Review: Iron Maiden “Senjutsu” [Parlophone Records]

Review: Iron Maiden “Senjutsu” [Parlophone Records]

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There will be no arguing that Iron Maiden became legends long time ago, I guess and they can afford to not release a new music at all. Everybody will be happy if they will just play their songs on stadium shows. Nevertheless, the band still releases new albums, maybe not as often as we want. So, the new, 17th album named Senjutsu.

Like a previous one, The Book Of Souls, Senjutsu is a double LP. Yet, there is no 18-minutes mastodons like “Empire Of The Clouds” (the longest song here, “The Parchment” lasts “just” 13 minutes) but it doesn’t mean that Iron Maiden stepped back from the accustomed storytelling, no. On the contrary, the second LP is full loaded with epics like “The Clansman” or “Dream Of Mirrors” for example. Yeah, they still tell stories, which sometimes turn into fables.

There are good news and the bad news about the music, as usual. I’ll start with the good ones: Senjutsu is much more Iron Maiden album than The Book Of Souls. It has typical galloping riffs, Steve Harris puts his bass on the forefront and Bruce Dickinson still impresses with his voice, even not so much as he did in his youth. The (relatively) bad news is that it feels like at least half of these songs were written in mid-90s, The X-Factor and Virtual XI times – they are pretty grim and mostly mid-paced. I personally love these albums pretty much but I know that many can, let’s say it gently, disagree with it.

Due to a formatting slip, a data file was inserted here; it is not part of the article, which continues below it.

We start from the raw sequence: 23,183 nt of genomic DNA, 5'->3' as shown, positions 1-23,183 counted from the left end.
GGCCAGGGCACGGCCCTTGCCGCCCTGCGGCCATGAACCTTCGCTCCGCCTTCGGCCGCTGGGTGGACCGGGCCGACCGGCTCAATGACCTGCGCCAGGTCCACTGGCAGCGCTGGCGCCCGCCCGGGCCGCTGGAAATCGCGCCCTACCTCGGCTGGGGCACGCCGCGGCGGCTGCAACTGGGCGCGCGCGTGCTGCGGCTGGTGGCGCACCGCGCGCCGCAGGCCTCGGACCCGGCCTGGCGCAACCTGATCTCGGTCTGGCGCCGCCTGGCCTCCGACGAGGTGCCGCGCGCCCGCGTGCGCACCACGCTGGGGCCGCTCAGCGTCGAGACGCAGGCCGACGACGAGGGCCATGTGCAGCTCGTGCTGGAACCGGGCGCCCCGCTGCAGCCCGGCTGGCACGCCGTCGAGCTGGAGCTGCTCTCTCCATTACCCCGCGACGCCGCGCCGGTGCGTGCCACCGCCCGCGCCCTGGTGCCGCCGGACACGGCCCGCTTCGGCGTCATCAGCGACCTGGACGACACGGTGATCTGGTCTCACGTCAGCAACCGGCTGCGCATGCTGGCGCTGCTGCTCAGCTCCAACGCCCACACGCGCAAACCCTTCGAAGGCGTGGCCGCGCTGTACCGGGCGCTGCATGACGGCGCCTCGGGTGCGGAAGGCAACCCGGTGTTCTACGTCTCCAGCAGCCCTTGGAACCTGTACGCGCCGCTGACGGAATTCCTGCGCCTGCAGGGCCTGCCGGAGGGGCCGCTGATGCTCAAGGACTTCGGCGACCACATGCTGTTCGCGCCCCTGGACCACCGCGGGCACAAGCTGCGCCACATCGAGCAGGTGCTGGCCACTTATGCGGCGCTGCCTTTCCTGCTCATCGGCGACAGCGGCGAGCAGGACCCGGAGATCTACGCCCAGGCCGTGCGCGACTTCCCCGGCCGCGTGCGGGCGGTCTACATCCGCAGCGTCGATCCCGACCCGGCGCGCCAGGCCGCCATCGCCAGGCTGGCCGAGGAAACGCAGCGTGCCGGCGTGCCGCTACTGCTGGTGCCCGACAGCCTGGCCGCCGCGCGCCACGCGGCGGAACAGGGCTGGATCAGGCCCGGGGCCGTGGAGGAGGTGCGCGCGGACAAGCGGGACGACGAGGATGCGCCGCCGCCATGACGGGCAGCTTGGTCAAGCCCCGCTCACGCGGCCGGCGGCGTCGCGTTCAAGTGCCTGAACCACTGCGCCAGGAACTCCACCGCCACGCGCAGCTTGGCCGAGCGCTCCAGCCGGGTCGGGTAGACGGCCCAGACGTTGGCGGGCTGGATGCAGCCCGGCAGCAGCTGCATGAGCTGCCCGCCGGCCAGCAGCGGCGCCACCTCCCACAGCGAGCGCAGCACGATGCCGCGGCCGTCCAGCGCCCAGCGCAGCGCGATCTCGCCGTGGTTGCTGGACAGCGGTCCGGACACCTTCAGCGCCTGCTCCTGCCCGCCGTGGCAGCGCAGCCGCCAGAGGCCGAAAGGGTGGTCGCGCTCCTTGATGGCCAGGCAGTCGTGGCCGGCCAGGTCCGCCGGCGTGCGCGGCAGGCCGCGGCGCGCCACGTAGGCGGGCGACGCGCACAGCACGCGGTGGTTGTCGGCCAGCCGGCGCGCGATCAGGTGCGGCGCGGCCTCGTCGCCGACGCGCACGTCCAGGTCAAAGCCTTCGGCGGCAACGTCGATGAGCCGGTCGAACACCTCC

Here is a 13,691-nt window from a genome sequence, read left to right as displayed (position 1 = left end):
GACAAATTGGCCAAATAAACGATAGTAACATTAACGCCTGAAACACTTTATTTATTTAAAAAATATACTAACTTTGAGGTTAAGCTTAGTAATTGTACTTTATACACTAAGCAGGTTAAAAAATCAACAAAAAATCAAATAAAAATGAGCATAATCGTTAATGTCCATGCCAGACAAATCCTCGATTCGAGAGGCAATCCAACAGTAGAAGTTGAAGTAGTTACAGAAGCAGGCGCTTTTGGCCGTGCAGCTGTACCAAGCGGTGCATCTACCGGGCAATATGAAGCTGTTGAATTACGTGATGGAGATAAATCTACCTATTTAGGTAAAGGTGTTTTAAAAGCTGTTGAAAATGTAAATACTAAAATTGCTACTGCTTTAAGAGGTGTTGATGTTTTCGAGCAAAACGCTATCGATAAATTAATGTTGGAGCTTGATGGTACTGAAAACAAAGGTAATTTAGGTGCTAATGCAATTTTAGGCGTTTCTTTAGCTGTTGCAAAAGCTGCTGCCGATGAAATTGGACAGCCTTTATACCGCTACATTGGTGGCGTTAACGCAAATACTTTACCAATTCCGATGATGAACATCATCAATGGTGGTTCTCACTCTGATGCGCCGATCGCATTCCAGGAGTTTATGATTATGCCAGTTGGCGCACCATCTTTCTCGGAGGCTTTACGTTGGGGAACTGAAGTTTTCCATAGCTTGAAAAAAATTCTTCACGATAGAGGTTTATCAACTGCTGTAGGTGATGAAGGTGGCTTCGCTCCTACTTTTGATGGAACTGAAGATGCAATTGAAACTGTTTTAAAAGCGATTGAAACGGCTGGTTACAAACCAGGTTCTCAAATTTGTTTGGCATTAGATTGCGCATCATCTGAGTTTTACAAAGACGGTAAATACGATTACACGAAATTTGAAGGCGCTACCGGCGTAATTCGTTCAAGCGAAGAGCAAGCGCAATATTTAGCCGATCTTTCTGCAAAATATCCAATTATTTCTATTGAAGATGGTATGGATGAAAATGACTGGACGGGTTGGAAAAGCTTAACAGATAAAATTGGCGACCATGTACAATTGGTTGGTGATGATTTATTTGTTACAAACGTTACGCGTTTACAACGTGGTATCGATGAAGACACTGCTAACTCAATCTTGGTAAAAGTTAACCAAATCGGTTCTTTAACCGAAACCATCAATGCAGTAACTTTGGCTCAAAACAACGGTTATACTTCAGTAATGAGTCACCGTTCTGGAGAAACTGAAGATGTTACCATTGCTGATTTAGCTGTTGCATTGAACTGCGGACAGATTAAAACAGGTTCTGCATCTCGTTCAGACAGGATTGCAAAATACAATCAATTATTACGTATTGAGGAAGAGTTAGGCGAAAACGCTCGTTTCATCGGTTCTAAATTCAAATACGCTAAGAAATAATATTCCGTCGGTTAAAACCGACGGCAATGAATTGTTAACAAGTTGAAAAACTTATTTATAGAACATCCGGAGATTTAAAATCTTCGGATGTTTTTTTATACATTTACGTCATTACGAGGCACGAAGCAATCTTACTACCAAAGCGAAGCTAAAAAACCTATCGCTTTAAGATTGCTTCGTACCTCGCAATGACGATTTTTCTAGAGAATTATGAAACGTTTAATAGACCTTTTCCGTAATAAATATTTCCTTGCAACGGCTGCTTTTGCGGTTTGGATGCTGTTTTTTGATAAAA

There is a lack of angry, fast-paced tracks. Maybe “Stratego” comes somehow closer to it, with “traditional” galloping in riffs and drums, On the other hand, there is no mistake, it’s 100% Iron Maiden just like the first single from the album “The Writings On The Wall” (even with some Country touches). “Days Of The Future Past” and “The Time Machine” are also sound habitually and exactly as it was expected. Some good bridges, acoustic guitars and synths are also need to mention and we will hear them in the album further. However, the opener “Senjutsu” isn’t memorable at all, for my sorrow – there is heaviness in it and some epicness but seems like something went wrong.

“Death Of The Celts” is clearly done by “The Clansman” formula: it’s long, diverse, with great story in lyrics, Dave Murray/Adrian Smith/Janick Gers great guitars and Steve Harris’ bass on the top of it all. The same happens in “Hell On Earth” and, in varying degrees in “The Parchment” (all of them were written by Steve Harris by the way). While the sound, the structure and the vibes of the songs obviously refer to The X-Factor period – there were some tough times for Steve back then and it was reflected in music. Nevertheless, there are plenty of catchy moments and great headbanging riffs so 10-minutes longs tracks will not seem protracted or boring. By the way, “The Parchment” is the most epic and sublime track. In its turn, “Darkest Hour” (some kind of ballad), written by Smith and Dickinson refers us to “Wasting Love” or even to Bruce’s solo albums, at least it sounds pretty resembling.

Let’s be honest: Senjutsu is not a masterpiece like Fear Of The Dark or The Number Of The Beast but I don’t think it was the main goal of the band – they already have enough masterpieces in their discography. But I can’t say it’s bad. It has some lacks but there are much more advantages, as I can see it. Of course, some will say “Iron Maiden ended in 2000 (or even earlier) and further they started to play something incomprehensible” but as I said in the beginning, such bands can even not release a new music because they have an old good one. Nevertheless, they still do it and do it good. Not bad, at least.

Senjutsu was released on September, 3rd via Parlophone Records.

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